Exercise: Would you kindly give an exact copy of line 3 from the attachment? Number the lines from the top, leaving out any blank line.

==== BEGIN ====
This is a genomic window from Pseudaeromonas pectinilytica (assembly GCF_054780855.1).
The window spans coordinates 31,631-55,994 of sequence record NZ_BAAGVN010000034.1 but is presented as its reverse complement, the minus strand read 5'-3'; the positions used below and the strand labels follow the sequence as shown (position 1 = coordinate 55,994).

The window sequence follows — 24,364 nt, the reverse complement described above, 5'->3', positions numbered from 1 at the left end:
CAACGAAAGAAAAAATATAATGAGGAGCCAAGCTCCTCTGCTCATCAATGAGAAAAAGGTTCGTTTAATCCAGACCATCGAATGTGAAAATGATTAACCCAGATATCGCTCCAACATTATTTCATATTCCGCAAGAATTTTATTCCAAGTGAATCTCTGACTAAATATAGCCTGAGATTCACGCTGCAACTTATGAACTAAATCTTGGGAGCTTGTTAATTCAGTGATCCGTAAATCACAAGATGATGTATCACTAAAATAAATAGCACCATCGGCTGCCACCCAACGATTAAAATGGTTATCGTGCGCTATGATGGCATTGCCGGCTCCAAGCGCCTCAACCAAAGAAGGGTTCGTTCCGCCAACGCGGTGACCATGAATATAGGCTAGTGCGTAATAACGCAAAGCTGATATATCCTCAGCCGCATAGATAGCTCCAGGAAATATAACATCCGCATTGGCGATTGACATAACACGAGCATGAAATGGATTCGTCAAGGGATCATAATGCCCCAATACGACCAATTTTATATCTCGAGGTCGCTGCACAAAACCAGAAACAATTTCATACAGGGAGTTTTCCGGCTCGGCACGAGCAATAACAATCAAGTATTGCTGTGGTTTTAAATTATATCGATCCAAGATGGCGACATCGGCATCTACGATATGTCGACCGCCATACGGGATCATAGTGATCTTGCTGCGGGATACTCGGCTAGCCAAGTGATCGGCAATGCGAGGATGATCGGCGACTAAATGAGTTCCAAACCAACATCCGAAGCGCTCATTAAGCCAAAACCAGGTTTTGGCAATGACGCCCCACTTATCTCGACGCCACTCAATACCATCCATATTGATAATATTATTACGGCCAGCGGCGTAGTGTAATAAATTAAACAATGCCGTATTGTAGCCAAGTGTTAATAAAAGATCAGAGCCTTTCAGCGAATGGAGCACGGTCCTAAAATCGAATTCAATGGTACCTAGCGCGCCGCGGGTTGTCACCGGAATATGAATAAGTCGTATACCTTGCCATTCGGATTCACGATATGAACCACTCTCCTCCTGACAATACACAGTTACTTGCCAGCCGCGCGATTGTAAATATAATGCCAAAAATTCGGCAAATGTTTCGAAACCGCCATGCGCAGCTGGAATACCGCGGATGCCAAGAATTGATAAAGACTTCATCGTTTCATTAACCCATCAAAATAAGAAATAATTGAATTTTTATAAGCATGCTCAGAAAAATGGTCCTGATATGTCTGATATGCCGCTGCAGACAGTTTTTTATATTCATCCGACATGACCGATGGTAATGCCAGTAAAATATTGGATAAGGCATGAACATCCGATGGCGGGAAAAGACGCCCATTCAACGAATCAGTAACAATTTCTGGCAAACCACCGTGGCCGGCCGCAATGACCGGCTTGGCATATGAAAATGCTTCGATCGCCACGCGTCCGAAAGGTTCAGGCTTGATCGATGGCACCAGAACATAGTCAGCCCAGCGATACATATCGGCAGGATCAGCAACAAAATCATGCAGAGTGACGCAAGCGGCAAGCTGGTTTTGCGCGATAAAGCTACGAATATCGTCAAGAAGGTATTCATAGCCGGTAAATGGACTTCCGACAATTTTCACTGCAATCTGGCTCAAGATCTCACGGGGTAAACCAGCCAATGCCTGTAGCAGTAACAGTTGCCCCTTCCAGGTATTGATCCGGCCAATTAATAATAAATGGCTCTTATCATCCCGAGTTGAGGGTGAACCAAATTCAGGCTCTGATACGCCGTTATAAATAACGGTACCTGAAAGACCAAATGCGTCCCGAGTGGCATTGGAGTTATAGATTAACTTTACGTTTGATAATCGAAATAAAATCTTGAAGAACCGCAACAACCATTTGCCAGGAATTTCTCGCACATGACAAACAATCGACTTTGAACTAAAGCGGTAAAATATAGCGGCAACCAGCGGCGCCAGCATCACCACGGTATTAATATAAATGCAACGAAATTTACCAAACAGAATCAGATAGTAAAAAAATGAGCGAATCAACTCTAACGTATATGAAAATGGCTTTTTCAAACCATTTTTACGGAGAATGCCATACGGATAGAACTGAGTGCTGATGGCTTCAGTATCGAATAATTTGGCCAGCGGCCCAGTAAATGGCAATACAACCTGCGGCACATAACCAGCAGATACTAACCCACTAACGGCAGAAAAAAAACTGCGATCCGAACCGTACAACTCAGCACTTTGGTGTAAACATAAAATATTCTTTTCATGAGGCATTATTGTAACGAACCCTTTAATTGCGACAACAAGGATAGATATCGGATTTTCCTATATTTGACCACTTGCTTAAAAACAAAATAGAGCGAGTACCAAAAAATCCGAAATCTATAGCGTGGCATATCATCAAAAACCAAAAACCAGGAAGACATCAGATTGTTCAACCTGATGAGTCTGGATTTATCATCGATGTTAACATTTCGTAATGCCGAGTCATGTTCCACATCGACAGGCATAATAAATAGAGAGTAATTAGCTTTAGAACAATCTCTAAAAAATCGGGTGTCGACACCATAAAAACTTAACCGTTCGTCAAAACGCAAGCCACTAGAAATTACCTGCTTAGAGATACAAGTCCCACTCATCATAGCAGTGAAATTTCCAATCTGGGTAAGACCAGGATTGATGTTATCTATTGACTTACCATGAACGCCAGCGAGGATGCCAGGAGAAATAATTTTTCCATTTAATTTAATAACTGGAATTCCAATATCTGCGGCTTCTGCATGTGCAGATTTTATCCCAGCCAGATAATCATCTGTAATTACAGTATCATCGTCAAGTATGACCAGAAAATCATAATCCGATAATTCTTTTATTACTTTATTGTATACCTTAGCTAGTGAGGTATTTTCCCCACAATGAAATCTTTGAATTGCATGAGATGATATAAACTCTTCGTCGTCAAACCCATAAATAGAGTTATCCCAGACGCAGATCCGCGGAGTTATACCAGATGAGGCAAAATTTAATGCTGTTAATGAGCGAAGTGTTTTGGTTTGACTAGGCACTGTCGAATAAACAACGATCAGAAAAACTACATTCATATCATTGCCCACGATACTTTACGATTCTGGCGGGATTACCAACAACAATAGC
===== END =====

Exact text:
The window sequence follows — 24,364 nt, the reverse complement described above, 5'->3', positions numbered from 1 at the left end: